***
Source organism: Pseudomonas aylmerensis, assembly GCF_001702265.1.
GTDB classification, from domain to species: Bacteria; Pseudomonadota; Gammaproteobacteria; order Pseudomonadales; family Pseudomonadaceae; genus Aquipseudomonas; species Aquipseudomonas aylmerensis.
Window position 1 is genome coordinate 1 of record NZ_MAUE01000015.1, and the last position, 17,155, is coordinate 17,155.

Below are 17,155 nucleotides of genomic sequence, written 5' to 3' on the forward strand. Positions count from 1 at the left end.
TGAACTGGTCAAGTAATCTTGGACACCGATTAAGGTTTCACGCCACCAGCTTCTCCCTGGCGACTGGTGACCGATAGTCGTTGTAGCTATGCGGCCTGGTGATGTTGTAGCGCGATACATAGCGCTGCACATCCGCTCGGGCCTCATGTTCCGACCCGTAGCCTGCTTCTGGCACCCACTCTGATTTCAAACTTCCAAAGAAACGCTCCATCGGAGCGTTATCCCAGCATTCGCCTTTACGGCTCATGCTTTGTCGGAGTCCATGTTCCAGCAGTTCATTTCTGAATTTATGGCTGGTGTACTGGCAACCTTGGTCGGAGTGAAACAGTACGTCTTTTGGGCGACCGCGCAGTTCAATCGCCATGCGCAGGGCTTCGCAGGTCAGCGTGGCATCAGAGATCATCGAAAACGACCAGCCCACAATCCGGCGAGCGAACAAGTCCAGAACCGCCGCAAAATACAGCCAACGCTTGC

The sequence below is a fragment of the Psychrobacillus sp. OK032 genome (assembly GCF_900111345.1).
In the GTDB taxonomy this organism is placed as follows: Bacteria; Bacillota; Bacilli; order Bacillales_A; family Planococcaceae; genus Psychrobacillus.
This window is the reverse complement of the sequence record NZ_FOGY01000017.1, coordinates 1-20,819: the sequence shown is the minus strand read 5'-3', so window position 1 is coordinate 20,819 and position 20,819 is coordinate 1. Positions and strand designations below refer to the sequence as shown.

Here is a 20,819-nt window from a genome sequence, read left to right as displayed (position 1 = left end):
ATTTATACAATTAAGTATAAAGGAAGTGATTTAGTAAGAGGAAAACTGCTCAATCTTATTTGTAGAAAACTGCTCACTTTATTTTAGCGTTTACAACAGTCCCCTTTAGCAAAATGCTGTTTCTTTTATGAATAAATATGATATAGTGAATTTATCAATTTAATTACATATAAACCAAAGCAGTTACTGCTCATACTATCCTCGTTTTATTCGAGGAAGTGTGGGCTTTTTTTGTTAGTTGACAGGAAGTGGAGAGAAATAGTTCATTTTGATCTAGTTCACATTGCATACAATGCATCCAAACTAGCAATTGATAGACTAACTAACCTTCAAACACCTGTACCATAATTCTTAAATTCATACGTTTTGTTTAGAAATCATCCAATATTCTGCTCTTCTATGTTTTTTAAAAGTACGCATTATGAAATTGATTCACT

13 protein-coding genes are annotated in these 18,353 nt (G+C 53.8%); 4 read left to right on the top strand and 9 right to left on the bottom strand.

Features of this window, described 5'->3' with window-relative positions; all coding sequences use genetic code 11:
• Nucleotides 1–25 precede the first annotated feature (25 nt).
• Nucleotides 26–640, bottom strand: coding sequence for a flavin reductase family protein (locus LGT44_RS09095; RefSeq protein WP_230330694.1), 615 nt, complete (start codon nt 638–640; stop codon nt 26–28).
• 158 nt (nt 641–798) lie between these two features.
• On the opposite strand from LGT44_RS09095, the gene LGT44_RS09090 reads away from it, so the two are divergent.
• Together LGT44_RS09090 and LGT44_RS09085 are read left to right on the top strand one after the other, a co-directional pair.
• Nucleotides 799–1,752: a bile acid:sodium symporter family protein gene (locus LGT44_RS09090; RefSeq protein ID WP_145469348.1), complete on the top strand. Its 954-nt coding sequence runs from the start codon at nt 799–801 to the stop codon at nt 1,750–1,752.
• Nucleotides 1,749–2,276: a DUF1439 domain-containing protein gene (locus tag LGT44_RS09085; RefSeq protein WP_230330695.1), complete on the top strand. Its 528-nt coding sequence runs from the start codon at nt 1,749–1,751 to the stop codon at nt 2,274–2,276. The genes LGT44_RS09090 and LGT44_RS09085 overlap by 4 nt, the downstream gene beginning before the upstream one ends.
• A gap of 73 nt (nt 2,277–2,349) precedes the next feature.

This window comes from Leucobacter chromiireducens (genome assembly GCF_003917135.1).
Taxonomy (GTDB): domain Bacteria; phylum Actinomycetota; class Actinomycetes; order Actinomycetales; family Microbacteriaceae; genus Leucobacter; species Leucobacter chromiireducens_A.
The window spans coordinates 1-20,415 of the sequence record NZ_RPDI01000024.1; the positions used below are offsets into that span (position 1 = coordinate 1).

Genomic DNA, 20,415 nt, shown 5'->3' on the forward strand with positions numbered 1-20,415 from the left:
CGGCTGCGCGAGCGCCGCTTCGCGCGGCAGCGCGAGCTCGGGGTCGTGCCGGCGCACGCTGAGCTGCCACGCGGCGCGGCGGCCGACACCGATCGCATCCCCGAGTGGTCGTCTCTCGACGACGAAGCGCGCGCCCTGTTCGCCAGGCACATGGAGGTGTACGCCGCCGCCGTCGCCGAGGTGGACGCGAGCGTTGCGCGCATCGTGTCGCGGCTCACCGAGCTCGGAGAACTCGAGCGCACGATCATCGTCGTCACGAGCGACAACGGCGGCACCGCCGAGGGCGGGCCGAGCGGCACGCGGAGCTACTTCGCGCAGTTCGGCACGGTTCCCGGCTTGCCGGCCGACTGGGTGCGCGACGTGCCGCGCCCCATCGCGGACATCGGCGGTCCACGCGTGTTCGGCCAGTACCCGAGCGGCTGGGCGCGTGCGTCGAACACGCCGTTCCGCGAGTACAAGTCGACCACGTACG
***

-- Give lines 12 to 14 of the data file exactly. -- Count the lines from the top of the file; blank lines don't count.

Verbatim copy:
Features of this window, described 5'->3' with window-relative positions; all coding sequences use genetic code 11:
• Nucleotides 1–25 precede the first annotated feature (25 nt).
• Nucleotides 26–640, bottom strand: coding sequence for a flavin reductase family protein (locus LGT44_RS09095; RefSeq protein WP_230330694.1), 615 nt, complete (start codon nt 638–640; stop codon nt 26–28).